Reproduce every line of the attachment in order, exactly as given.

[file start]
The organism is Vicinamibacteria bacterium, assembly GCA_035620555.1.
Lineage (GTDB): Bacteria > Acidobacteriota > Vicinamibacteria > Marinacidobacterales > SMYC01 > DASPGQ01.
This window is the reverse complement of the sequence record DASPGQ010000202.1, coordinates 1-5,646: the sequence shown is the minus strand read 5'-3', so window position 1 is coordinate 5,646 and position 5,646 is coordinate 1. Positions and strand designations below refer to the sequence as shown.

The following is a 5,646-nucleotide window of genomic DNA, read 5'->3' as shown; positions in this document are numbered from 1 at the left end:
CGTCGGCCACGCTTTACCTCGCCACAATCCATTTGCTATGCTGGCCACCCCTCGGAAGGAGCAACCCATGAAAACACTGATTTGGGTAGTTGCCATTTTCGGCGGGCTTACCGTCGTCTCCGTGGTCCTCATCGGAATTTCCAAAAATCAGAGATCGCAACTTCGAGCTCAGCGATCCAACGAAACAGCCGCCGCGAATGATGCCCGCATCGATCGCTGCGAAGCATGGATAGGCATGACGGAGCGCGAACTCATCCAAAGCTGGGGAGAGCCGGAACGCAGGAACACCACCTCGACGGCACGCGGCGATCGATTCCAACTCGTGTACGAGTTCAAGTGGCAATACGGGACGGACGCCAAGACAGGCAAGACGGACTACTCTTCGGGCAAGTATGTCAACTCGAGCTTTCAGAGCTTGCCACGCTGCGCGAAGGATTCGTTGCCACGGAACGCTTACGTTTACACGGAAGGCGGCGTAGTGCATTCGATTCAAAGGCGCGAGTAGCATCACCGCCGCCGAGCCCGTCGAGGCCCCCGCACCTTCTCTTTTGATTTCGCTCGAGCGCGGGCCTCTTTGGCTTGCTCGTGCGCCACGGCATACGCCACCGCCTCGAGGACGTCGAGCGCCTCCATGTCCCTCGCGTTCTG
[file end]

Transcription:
The organism is Vicinamibacteria bacterium, assembly GCA_035620555.1.
Lineage (GTDB): Bacteria > Acidobacteriota > Vicinamibacteria > Marinacidobacterales > SMYC01 > DASPGQ01.
This window is the reverse complement of the sequence record DASPGQ010000202.1, coordinates 1-5,646: the sequence shown is the minus strand read 5'-3', so window position 1 is coordinate 5,646 and position 5,646 is coordinate 1. Positions and strand designations below refer to the sequence as shown.

The following is a 5,646-nucleotide window of genomic DNA, read 5'->3' as shown; positions in this document are numbered from 1 at the left end:
CGTCGGCCACGCTTTACCTCGCCACAATCCATTTGCTATGCTGGCCACCCCTCGGAAGGAGCAACCCATGAAAACACTGATTTGGGTAGTTGCCATTTTCGGCGGGCTTACCGTCGTCTCCGTGGTCCTCATCGGAATTTCCAAAAATCAGAGATCGCAACTTCGAGCTCAGCGATCCAACGAAACAGCCGCCGCGAATGATGCCCGCATCGATCGCTGCGAAGCATGGATAGGCATGACGGAGCGCGAACTCATCCAAAGCTGGGGAGAGCCGGAACGCAGGAACACCACCTCGACGGCACGCGGCGATCGATTCCAACTCGTGTACGAGTTCAAGTGGCAATACGGGACGGACGCCAAGACAGGCAAGACGGACTACTCTTCGGGCAAGTATGTCAACTCGAGCTTTCAGAGCTTGCCACGCTGCGCGAAGGATTCGTTGCCACGGAACGCTTACGTTTACACGGAAGGCGGCGTAGTGCATTCGATTCAAAGGCGCGAGTAGCATCACCGCCGCCGAGCCCGTCGAGGCCCCCGCACCTTCTCTTTTGATTTCGCTCGAGCGCGGGCCTCTTTGGCTTGCTCGTGCGCCACGGCATACGCCACCGCCTCGAGGACGTCGAGCGCCTCCATGTCCCTCGCGTTCTG